Posts

November 13, 2014

+
2:47 PM | Reaching New Heights For Women & X-ray Astronomy
PART 1: #womeninstem STS-93 Launch Shortly after midnight on July 23, 1999, the Space Shuttle Columbia blasted off from the launch pad at the Kennedy Space Center in Florida. The mission – dubbed STS-93 in NASA shorthand – had several purposes to achieve and scientific experiments to perform. The primary objective of the STS-93 mission was to deploy NASA’s Chandra X-ray Observatory, the largest payload ever to fly aboard a Space Shuttle. Chandra was also the most […]
+
1:05 PM | Hang On, Philae!
Philae Lands On 67P…3 Times?!! Rosetta’s lander, Philae, on the surface of Comet 67P/Churyumov-Gerasimenko! One of the lander’s three feet can be seen in the foreground. This image is a two-image mosaic from CIVA. ESA is promising the full panoramic from CIVA will be delivered in a press briefing today at 13.00 GMT/14.00 CET.. Image […]
+
1:02 PM | China’s old-growth forests vanishing
China’s anti-logging, conservation and ecotourism policies are accelerating the loss of old-growth forests in one of the world’s most ecologically fragile places, according to studies led by a Dartmouth College […]
+
1:00 PM | Latest Supercomputers Enable High-Resolution Climate Models, Truer Simulation of Extreme Weather
Berkeley Lab researcher says climate science is entering a new golden age. Not long ago, it would have taken several years to run a high-resolution simulation on a global climate […]
+
12:57 PM | Fighting crime through crowdsourcing
University of Miami researchers are developing a computing model that uses crowdsourcing to combine and optimize human efforts and machine computing, to perform complex tasks Crowdsourcing utilizes the input of […]
+
12:55 PM | A Piece of the Quantum Puzzle
UCSB physicists demonstrate the high level of controllability needed to explore ideas in quantum simulations While the Martinis Lab at UC Santa Barbara has been focusing on quantum computation, former postdoctoral […]
+
12:49 PM | New way to move atomically thin semiconductors for use in flexible devices (w/video)
Researchers have developed a new way to transfer thin semiconductor films, which are only one atom thick, onto arbitrary substrates, paving the way for flexible computing or photonic devices.
+
12:36 PM | Just a theory? | Life & Physics
Plate techtonics, general relativity, alien abductions, evolution, magic water, the big bang, quantum mechanics... all just theories. But not in the same way. A lovely short film explains whyHeres wonderful short film from the Royal Institution, in which I think Jim Al-Khalili is channelling the Hitchhikers Guide to the Galaxys calmer and more rational upgrade. Continue reading...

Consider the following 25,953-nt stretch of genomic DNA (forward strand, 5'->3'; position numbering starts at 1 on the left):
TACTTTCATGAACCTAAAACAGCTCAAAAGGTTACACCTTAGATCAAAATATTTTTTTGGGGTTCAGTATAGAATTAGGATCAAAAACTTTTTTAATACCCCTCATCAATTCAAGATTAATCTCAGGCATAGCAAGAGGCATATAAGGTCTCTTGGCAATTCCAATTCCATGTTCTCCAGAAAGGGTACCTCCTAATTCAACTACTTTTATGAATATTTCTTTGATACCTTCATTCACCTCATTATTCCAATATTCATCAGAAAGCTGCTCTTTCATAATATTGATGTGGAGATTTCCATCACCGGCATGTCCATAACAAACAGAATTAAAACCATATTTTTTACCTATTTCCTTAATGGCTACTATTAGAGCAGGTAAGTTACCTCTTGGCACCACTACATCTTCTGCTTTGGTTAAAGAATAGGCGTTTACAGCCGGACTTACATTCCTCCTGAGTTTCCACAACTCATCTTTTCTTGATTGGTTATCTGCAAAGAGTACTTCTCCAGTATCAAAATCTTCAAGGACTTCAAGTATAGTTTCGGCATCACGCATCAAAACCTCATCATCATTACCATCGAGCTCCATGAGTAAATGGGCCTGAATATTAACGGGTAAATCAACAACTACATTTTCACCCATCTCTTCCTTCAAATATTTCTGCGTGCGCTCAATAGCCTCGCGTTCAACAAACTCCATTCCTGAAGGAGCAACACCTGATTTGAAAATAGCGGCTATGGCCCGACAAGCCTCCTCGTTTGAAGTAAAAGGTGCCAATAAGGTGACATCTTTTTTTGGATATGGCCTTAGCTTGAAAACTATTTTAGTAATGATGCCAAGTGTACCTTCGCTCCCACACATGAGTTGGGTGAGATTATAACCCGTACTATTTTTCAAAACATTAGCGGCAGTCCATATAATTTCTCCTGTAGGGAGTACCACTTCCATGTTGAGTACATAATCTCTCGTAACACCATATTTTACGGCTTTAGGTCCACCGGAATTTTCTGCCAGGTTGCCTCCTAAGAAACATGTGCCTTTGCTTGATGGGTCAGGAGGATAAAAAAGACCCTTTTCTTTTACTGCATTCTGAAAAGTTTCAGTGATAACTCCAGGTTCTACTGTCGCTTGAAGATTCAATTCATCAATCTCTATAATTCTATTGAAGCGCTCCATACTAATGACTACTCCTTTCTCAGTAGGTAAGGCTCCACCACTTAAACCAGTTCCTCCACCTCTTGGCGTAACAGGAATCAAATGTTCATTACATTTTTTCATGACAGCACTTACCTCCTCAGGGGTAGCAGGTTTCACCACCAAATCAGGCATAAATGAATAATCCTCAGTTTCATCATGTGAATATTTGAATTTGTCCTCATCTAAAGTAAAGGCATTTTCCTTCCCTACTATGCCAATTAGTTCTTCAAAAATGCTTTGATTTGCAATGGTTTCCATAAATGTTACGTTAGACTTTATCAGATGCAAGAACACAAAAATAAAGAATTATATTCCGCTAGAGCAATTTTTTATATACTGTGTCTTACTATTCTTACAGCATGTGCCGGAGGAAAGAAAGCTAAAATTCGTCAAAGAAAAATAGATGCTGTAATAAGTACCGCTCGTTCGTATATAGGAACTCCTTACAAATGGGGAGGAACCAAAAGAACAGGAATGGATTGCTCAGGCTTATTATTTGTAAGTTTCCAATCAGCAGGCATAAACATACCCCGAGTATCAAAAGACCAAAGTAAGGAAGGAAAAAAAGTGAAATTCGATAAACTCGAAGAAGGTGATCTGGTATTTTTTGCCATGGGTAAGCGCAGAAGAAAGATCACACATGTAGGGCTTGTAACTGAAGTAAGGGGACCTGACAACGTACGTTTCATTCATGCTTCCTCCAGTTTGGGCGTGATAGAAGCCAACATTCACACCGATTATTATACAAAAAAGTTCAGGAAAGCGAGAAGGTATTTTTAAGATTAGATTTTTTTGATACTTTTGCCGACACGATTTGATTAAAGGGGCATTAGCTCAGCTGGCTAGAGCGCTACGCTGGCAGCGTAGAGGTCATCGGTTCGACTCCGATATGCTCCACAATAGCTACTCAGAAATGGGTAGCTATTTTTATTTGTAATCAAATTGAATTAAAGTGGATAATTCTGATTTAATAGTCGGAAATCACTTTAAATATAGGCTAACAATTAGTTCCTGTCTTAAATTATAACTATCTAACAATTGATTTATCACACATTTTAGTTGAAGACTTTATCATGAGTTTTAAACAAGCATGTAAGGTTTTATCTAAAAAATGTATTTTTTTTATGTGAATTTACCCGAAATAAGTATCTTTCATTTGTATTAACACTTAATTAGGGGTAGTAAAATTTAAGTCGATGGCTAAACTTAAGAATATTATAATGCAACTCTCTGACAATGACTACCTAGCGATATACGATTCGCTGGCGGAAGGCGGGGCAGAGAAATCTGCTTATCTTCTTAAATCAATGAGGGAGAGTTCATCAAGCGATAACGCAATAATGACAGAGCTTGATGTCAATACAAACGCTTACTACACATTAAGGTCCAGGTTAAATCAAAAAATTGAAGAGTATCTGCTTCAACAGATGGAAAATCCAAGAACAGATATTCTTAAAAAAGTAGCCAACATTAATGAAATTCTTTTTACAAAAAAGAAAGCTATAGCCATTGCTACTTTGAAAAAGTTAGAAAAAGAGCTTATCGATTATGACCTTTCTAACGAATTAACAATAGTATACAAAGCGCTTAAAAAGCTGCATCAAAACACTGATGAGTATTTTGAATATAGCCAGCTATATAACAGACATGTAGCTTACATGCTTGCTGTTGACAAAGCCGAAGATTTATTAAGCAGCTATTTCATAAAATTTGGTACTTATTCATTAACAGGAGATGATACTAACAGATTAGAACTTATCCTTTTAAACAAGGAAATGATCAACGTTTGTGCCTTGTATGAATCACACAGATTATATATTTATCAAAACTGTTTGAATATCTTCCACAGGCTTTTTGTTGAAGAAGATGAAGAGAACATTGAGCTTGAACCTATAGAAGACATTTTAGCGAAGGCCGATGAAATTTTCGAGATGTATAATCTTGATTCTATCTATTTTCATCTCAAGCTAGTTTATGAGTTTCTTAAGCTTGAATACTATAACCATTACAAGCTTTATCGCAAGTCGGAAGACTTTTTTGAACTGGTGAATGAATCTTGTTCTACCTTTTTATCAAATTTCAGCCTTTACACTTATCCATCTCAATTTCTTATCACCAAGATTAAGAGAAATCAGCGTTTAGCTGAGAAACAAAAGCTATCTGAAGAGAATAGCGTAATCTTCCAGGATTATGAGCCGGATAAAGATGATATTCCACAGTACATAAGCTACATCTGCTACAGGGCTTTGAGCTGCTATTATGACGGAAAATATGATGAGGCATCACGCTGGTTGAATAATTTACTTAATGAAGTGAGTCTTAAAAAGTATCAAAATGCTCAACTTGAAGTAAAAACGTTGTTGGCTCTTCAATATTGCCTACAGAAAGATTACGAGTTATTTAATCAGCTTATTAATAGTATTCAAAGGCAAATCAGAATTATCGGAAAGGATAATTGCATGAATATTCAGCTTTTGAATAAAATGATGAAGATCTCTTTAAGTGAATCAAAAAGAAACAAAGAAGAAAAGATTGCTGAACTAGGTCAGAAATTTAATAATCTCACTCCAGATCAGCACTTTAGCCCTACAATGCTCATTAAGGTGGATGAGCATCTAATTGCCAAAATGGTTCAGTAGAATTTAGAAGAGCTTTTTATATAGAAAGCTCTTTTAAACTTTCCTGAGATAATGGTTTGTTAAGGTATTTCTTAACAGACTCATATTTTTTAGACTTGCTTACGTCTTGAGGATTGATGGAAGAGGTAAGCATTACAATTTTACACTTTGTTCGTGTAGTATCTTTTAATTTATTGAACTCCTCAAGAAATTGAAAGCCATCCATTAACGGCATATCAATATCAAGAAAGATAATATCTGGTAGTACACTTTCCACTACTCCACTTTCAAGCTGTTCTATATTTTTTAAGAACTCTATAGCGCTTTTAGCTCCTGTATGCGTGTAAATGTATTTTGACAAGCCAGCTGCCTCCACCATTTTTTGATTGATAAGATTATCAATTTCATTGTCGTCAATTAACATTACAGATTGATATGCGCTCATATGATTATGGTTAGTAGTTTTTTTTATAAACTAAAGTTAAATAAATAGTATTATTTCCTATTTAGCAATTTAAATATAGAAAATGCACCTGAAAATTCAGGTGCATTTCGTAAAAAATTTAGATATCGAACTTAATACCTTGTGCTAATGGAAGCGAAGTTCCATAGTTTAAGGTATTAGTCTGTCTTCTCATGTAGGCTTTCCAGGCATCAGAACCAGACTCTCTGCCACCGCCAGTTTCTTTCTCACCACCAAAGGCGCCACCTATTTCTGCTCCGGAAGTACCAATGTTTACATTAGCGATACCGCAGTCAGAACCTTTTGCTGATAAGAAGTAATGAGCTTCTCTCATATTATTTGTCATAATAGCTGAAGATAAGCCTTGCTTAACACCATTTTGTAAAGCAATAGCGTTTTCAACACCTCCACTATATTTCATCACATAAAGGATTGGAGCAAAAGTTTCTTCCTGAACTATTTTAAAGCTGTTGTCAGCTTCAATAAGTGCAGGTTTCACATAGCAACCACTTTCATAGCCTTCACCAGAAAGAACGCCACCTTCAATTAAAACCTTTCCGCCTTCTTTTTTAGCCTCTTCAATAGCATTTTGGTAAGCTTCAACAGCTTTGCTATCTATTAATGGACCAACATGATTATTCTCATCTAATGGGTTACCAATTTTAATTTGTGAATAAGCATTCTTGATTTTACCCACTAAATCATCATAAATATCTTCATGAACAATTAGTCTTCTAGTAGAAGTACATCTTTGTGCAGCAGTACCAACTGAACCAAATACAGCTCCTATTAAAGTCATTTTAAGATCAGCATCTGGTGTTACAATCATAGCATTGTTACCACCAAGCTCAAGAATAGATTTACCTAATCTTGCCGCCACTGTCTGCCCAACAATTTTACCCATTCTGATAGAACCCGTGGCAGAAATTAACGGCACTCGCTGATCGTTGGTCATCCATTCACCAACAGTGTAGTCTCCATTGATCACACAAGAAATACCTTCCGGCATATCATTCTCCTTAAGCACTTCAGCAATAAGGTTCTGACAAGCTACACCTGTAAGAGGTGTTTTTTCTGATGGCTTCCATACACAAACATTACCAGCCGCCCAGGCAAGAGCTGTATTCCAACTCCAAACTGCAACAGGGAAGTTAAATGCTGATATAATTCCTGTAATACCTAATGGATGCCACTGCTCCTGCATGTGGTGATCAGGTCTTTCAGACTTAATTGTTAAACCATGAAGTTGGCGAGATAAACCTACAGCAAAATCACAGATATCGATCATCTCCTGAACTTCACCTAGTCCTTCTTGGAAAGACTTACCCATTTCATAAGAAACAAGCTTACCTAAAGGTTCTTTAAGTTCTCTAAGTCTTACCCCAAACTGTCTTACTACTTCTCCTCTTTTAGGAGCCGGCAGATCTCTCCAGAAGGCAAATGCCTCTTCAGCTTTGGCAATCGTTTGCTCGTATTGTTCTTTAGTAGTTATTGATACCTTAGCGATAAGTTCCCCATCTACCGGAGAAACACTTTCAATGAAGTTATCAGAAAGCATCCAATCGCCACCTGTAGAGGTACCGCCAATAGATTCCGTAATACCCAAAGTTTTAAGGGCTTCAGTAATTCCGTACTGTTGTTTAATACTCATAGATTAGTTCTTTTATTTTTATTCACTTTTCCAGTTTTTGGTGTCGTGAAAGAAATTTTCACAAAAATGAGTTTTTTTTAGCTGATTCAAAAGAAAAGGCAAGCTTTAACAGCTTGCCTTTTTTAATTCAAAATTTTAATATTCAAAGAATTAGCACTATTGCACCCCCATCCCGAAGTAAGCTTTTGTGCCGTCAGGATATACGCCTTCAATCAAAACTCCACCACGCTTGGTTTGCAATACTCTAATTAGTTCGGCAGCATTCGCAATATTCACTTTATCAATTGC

+
12:00 PM | K5...
The K5 Security RobotAs the sun set on a warm November afternoon, a quartet of five-foot-tall, 300-pound shiny white robots patrolled in front of Building 1 on Microsoft’s Silicon Valley campus. Looking like a crew of slick Daleks imbued with the grace of Fred Astaire, they whirred quietly across the concrete in different directions, stopping and turning in place so as to avoid running into trash cans, walls, and other obstacles.The robots managed to appear both cute and intimidating. […]
+
11:24 AM | Shaking the topological cocktail of success
Take ultracold potassium atoms, place a honeycomb lattice of laser beams on top of them and shake everything in a circular motion: this recipe enabled ETH researchers to implement an idea for a new class of materials first proposed in 1988 in their laboratory.
+
11:18 AM | Nanomaterials play a central role in effort to protect water quality
Arizona State University engineers will work as part of a new national center for research and innovation in small- and medium-sized drinking water systems.
+
11:14 AM | Engineers efficiently 'mix' light at the nanoscale
Researchers have engineered a nanowire system that could pave the way for this ability, combining two light waves to produce a third with a different frequency and using an optical cavity to amplify the intensity of the output to a usable level.
+
11:10 AM | New Insights on Kondo Effect
Researchers visualized the electronic interactions of magnetic impurities in metals. In doing so, they discovered that the electron patterns which arise around magnetic foreign atoms as a result of the Kondo effect interact over greater distances than previously thought. The insights from the examination of a simple model system could be beneficial in understanding materials with complex electronic structures. (in German)
+
10:09 AM | NPL and U Manchester partnership to accelerate commercialisation of graphene
The National Physical Laboratory (NPL) and The University of Manchester have signed a memorandum of understanding to help move the potential benefits of graphene closer to practical use, by accelerating the commercialisation of the remarkable 2D material.
+
8:29 AM | Graphene electrodes for simultaneous electrophysiology and neuroimaging
Studying the complex wiring of neural circuits and identifying the details of how individual neural circuits operate in epilepsy and other neurological disorders requires real-time observation of their locations, firing patterns, and other factors. These observations depend on high-resolution optical imaging and electrophysiological recording. Researchers have now developed a completely transparent graphene microelectrode that allows for simultaneous optical imaging and electrophysiological […]